Engineers might need another six weeks to complete their inquiry into problems with underwater support columns at a new bridge over Thurmond Lake along U.S. Hwy. 378.
Construction on the 1,680-foot span that will link Lincolnton, Ga., with McCormick, S.C., began in April 2010 and scheduled to finish last July.
However, after identifying problems related to possible movement in the bridge supports, known as “bents,” engineers launched a series of tests that may further delay a new completion date later this month.
“We are in the process of testing the concrete, which will take some time, and we anticipate that testing process will be completed in the next six weeks,” said Cissy McNure, a spokeswoman for the Georgia Department of Transportation, in an e-mailed response to questions.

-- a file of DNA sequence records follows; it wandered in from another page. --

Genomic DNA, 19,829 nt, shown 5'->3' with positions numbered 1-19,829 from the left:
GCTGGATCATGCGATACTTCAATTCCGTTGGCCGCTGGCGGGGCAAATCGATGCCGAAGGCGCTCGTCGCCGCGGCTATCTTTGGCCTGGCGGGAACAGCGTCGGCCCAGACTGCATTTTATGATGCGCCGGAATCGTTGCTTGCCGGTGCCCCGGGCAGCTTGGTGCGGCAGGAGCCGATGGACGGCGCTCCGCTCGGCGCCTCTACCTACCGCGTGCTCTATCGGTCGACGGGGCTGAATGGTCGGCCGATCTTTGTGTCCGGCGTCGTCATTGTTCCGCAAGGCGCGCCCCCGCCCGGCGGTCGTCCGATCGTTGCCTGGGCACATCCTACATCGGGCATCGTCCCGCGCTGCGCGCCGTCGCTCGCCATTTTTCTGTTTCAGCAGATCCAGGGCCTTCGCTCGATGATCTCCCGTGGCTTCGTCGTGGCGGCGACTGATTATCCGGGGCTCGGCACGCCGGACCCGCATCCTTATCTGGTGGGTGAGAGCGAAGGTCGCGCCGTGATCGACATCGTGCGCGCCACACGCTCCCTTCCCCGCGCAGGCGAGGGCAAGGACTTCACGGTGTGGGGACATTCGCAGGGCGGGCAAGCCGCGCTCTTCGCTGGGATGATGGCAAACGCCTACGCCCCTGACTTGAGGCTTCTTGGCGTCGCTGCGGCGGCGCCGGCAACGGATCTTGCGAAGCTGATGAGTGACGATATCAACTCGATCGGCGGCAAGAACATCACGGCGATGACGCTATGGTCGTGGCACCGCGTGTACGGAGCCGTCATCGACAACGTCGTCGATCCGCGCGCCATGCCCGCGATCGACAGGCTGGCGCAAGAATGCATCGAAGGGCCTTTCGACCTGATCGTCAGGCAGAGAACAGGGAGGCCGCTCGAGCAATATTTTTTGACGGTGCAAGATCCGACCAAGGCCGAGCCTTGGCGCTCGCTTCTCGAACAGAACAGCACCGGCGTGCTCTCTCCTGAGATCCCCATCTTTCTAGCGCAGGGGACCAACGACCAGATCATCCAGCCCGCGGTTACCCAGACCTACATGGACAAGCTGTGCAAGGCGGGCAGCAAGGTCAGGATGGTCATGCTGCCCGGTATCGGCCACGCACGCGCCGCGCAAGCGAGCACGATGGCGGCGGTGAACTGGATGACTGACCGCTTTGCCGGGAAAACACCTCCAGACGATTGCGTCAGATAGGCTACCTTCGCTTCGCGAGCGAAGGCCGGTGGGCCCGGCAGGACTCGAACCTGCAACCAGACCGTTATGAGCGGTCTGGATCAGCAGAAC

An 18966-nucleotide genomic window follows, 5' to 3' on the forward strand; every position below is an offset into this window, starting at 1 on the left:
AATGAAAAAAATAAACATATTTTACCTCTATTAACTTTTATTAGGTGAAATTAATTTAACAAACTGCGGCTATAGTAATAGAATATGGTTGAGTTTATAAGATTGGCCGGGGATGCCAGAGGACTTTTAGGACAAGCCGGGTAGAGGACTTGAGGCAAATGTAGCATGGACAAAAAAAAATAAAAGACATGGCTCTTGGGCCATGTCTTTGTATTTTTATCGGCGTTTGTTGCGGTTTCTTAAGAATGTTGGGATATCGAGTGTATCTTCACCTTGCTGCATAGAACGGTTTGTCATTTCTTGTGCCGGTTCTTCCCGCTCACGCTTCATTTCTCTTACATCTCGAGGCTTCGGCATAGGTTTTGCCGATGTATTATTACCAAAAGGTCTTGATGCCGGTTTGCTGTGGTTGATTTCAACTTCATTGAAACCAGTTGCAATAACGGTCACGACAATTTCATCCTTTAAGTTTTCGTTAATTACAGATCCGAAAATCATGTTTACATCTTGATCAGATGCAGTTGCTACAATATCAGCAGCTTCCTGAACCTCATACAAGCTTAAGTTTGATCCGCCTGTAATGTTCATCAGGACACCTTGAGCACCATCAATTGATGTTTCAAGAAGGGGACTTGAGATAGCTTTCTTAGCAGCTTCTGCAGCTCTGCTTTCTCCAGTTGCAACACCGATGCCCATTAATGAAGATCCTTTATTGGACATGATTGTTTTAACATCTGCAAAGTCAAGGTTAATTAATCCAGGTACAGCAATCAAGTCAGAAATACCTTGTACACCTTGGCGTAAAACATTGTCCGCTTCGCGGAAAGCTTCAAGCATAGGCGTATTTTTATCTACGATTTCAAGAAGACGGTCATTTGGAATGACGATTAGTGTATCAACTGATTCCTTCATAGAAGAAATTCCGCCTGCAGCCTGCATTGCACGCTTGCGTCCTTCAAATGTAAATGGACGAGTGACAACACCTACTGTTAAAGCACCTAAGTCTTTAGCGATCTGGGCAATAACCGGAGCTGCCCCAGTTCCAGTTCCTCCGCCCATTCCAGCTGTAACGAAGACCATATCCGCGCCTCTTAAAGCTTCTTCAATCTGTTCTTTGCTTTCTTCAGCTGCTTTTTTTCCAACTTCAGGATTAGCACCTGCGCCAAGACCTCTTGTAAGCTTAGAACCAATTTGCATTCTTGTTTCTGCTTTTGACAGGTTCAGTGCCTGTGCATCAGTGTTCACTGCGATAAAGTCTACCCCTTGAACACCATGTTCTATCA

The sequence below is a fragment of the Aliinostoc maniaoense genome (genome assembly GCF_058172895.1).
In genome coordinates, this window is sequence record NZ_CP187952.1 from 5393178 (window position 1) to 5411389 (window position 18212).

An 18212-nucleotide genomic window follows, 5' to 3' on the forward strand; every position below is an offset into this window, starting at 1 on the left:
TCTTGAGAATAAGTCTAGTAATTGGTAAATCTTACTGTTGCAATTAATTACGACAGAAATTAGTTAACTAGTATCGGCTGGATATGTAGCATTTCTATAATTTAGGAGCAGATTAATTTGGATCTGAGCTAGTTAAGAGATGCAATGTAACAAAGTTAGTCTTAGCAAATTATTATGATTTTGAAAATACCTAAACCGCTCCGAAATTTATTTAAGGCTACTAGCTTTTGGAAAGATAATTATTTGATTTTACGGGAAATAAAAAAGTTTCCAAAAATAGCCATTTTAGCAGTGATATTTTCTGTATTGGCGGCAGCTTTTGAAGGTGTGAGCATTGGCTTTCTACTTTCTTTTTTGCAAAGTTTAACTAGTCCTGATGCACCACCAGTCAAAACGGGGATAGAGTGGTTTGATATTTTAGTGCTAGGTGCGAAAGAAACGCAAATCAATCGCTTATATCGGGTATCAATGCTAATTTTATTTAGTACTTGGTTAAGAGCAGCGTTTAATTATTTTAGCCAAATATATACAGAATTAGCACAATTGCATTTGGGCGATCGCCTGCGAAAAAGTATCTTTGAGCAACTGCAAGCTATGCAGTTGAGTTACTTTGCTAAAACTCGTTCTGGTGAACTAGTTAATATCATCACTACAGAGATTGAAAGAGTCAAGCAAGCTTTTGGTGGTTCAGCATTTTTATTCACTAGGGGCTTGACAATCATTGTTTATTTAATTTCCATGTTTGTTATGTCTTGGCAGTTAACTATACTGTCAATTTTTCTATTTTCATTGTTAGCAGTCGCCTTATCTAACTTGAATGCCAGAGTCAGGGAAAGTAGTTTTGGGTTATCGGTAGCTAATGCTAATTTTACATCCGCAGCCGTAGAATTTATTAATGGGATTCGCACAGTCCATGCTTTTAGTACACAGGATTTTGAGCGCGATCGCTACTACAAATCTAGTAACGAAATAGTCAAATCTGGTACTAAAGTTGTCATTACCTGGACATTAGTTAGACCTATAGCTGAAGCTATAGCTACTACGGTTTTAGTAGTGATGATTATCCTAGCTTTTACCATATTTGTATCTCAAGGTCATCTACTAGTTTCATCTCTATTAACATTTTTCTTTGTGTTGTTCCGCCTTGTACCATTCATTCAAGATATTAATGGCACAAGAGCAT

The support columns are anchored at the lake’s bottom in water as much as 80 feet deep. Engineers believe the deep, cold water — and differences in temperature — may have affected the curing of the concrete and caused stresses in the seal it was designed to create.
The contractor for the $22.4 million project is Alabama-based Scott Bridge Co., which also managed the $192 million construction of the Interstate 20/Bobby Jones Expressway juncture in Augusta.
Once completed, the 44-foot-wide span will have two travel lanes and two emergency lanes and — at its highest point – will be 108 feet above the lake at full pool.